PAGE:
Christopher Evans- Guest Artist
Supply Chain Portraits
Christopher Evan's Supply Chain Portraits explore the rough, complex terrain of relationships connecting Western consumers, natural resources, ecosystems, indigenous tribes, and the world’s poor living at the edge of the global economy. Each painting is centered on a person working at the source of a supply chain that fills a basic need in artist Christopher Leith Evans’ daily life: the gasoline in his car, the wood of his kitchen table, the paint on his canvas, the coffee in his cup, and the iPhone in his pocket. Collaborative work with artists and advisors from Africa, Asia, and the Americas provides the foundation of knowledge and compassion at the heart of these monumental humanitarian visions.
Art at the Edge of the Abyss
Cobalt Blue. 2012. oil on acrylic on canvas and paper, white ink on black Kozo paper, papiers colles. 78 x 108"
Cobalt Blue features a miner in the Democratic Republic of the Congo emerges from a rocky hole where he digs the “conflict minerals” from which smartphone electronics and artist’s oil paints are manufactured.
Artist Christopher Leith Evans was born in 1954 in Bremerton, Washington. His grade school years were spent in Brightwaters, Long Island, in the suburbs of New York City. In 1972, after graduating from Bay Shore High School, he moved with his family to Santa Monica, California.
In the autumn of 1973 Christopher began attending the University of California, Los Angeles where he studied with such renowned artists as William Brice, James Valerio, James Doolin, Tom Wudl, and David Hockney. Although conceptual art, performance, and video were popular art forms of that time, Evans chose a path of traditional oil painting and the realistic representation of Nature and the human figure. He earned his Master of Fine Arts degree in 1980.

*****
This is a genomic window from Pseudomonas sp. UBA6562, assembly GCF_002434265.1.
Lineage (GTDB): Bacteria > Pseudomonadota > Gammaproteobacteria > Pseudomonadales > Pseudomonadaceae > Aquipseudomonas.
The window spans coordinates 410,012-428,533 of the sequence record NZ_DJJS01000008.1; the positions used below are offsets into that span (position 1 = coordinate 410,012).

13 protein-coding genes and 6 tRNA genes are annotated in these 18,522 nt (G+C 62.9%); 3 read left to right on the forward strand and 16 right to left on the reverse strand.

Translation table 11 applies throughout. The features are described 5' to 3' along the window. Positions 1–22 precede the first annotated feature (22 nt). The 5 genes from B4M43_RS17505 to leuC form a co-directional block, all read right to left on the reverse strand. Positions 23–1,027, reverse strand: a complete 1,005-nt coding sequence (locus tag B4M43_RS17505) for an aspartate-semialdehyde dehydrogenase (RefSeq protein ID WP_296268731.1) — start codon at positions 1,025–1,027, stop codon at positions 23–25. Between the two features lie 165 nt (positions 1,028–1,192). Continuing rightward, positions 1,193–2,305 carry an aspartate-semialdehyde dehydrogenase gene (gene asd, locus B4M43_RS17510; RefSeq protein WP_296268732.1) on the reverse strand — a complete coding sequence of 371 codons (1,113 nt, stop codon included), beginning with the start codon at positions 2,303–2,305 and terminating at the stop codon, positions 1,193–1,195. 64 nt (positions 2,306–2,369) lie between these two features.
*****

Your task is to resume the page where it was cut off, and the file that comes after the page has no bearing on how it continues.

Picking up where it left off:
Christopher Leith Evans’ paintings have been shown in galleries and museums in Los Angeles, San Francisco and New York. His three-hundred-sixty-degree spherical panorama from the top of the World Trade Center, New York Full Circle (In the Light of Memory), was described by New York Times art critic Roberta Smith as “exhilarating”.
Throughout a decades long quest to see beyond the boundaries of the two-dimensional picture plane and to find deeper personal and cultural context for the pictures he makes, Evans has been on a journey of exploration starting from wide angle panoramic landscapes, to triptychs, to painting on spheres, to ultimately creating large multi-picture canvases composed around an ellipse. His Supply Chain Portraits present encompassing views of pressing global issues such as fair trade, social justice, and environmental degradation, with concern, compassion, and hope.
Evans’ prodigious skill as a painter has also propelled him into other visual realms. He has worked with George Lucas, Stephen Spielberg and Martin Scorsese creating matte paintings for movies such as Star Wars, E.T., and Hugo. In 1983 while working at Industrial Light & Magic he became the first artist in history to paint on a computer. Collaborating with the George Coates Performance Works in 1986 he helped introduce the technique of using computer generated projections to create theater sets. He has also produced historical paintings for National Geographic magazine and museum installations.